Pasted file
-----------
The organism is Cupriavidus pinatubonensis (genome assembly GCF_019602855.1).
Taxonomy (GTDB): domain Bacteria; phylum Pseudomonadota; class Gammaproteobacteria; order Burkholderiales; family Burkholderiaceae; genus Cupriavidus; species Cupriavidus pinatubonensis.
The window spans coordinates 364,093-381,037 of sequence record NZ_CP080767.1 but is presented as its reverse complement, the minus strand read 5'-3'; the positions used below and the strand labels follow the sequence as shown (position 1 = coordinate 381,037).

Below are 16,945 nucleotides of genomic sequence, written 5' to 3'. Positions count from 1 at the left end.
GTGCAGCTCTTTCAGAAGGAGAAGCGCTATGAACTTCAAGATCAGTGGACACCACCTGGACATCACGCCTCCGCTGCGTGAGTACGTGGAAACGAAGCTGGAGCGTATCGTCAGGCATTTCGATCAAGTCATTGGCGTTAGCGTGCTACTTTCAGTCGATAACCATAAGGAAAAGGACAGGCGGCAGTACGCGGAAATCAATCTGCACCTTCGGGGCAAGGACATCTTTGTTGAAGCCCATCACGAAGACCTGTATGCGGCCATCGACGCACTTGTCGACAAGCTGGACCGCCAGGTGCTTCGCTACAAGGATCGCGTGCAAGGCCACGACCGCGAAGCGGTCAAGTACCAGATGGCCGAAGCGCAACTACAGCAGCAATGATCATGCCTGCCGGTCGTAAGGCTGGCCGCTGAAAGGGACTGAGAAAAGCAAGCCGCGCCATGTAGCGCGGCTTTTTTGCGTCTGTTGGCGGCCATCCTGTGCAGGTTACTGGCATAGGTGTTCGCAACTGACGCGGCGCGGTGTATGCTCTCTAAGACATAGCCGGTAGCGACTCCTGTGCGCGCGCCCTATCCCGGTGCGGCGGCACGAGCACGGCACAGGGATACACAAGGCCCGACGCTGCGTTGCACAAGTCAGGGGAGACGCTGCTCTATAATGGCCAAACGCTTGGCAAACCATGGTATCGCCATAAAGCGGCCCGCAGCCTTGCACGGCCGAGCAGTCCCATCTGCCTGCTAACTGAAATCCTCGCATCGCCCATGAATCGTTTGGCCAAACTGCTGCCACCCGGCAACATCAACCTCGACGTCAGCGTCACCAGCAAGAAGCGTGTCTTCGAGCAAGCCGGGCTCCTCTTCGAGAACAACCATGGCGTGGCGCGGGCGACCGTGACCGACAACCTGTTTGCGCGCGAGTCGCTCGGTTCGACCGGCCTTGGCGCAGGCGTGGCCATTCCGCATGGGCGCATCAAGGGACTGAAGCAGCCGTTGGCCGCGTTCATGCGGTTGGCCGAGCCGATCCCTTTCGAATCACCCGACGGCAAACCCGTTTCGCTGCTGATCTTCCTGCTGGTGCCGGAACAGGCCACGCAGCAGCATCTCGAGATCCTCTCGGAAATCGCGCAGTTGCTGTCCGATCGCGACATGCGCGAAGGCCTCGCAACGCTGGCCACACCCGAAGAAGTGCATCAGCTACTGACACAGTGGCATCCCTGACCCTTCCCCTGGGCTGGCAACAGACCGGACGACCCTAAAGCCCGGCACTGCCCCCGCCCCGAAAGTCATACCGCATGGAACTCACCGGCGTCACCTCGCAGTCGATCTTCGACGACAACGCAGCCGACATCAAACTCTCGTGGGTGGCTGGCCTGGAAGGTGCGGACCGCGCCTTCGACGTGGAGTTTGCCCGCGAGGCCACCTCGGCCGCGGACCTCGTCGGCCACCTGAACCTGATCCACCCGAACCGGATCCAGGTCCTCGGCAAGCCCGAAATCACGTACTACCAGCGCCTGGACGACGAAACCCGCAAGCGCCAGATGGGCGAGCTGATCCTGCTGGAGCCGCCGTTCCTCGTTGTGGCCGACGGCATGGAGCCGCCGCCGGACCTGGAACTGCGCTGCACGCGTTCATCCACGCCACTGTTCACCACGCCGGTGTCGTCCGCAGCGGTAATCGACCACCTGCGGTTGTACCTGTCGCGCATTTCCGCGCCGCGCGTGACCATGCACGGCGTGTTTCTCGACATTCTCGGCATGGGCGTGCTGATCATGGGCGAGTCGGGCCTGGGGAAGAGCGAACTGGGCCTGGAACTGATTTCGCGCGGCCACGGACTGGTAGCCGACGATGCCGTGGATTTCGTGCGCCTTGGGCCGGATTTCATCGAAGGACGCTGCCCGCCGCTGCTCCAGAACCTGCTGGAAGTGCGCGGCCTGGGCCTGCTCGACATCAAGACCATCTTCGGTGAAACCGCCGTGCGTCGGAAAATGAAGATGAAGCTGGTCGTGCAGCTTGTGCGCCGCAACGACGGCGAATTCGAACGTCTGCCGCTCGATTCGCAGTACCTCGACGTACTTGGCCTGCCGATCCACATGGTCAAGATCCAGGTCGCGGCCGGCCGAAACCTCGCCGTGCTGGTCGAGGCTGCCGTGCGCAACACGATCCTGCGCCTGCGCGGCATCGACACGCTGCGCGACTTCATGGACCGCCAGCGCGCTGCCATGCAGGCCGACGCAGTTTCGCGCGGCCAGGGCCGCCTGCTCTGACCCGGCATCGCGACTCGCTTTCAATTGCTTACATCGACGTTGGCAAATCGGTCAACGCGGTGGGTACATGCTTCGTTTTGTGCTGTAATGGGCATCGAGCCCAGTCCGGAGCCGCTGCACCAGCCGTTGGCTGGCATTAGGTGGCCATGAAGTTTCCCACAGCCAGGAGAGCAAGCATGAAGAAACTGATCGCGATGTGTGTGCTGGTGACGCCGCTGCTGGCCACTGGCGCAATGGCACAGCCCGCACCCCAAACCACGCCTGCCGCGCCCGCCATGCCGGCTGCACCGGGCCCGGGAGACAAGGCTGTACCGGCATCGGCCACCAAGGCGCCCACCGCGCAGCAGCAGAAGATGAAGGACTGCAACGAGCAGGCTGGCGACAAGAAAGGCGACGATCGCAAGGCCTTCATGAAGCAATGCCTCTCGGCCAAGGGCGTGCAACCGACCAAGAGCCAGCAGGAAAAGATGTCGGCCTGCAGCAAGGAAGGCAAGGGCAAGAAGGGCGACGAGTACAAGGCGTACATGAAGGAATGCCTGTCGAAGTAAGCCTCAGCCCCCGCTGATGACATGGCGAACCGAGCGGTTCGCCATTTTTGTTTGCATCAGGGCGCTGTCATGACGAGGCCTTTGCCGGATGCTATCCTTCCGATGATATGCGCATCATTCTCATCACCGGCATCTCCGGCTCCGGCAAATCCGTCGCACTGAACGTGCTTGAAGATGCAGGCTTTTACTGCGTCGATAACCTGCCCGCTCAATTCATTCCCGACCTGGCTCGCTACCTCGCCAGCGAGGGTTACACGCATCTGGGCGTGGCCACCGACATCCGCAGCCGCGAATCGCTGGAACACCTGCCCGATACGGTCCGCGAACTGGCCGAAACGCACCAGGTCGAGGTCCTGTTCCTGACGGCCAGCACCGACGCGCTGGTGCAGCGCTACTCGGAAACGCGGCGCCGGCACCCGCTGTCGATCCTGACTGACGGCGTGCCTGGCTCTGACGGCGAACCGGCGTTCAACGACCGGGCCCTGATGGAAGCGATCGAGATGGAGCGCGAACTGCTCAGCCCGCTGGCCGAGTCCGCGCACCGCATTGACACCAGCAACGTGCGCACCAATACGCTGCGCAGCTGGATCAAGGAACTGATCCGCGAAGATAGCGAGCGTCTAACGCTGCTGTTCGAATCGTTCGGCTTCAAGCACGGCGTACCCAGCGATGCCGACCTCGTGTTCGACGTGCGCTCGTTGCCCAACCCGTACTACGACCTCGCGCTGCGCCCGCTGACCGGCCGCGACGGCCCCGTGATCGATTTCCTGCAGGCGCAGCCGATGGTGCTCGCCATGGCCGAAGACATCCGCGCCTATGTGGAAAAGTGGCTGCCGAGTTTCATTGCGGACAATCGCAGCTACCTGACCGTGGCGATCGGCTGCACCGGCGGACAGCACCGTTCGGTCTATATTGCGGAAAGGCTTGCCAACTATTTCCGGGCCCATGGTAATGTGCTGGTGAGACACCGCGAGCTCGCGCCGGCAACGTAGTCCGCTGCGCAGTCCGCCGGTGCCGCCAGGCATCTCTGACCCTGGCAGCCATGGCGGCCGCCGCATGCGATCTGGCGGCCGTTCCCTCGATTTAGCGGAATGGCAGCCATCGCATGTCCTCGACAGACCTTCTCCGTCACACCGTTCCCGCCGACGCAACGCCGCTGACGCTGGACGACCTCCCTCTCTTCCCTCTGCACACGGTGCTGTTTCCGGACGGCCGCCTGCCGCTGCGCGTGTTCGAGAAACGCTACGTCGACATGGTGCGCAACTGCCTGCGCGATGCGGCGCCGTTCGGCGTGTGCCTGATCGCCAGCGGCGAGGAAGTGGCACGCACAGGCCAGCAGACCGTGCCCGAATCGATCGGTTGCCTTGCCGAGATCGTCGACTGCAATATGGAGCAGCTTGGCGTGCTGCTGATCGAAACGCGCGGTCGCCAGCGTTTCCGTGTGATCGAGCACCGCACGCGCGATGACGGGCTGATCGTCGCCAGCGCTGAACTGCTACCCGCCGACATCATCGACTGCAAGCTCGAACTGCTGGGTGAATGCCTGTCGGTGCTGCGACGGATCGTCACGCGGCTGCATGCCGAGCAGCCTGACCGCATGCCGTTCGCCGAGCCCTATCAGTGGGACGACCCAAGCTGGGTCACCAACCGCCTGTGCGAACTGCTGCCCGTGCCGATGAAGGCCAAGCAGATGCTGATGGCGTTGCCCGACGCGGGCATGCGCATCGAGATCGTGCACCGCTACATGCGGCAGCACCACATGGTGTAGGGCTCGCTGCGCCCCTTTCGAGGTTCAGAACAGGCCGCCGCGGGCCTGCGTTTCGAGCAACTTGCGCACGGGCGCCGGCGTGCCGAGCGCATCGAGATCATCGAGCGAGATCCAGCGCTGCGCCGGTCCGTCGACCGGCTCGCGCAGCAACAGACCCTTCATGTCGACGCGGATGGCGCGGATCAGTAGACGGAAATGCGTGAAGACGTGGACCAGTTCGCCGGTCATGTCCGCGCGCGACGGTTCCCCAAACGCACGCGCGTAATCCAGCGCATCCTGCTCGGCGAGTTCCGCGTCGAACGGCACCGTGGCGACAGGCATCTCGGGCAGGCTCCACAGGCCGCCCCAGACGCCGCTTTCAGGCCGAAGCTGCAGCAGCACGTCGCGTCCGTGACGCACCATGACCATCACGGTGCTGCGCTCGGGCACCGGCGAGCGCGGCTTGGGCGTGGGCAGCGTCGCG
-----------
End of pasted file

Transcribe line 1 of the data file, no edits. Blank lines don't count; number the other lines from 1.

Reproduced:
The organism is Cupriavidus pinatubonensis (genome assembly GCF_019602855.1).